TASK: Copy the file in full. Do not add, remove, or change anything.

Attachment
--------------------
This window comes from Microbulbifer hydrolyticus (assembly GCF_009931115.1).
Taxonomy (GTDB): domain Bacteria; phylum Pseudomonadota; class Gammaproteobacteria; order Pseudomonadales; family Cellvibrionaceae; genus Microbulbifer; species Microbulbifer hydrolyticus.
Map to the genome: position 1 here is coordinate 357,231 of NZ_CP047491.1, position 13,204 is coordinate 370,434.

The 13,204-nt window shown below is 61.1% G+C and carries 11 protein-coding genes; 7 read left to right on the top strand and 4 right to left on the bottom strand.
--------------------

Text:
This window comes from Microbulbifer hydrolyticus (assembly GCF_009931115.1).
Taxonomy (GTDB): domain Bacteria; phylum Pseudomonadota; class Gammaproteobacteria; order Pseudomonadales; family Cellvibrionaceae; genus Microbulbifer; species Microbulbifer hydrolyticus.
Map to the genome: position 1 here is coordinate 357,231 of NZ_CP047491.1, position 13,204 is coordinate 370,434.

The 13,204-nt window shown below is 61.1% G+C and carries 11 protein-coding genes; 7 read left to right on the top strand and 4 right to left on the bottom strand.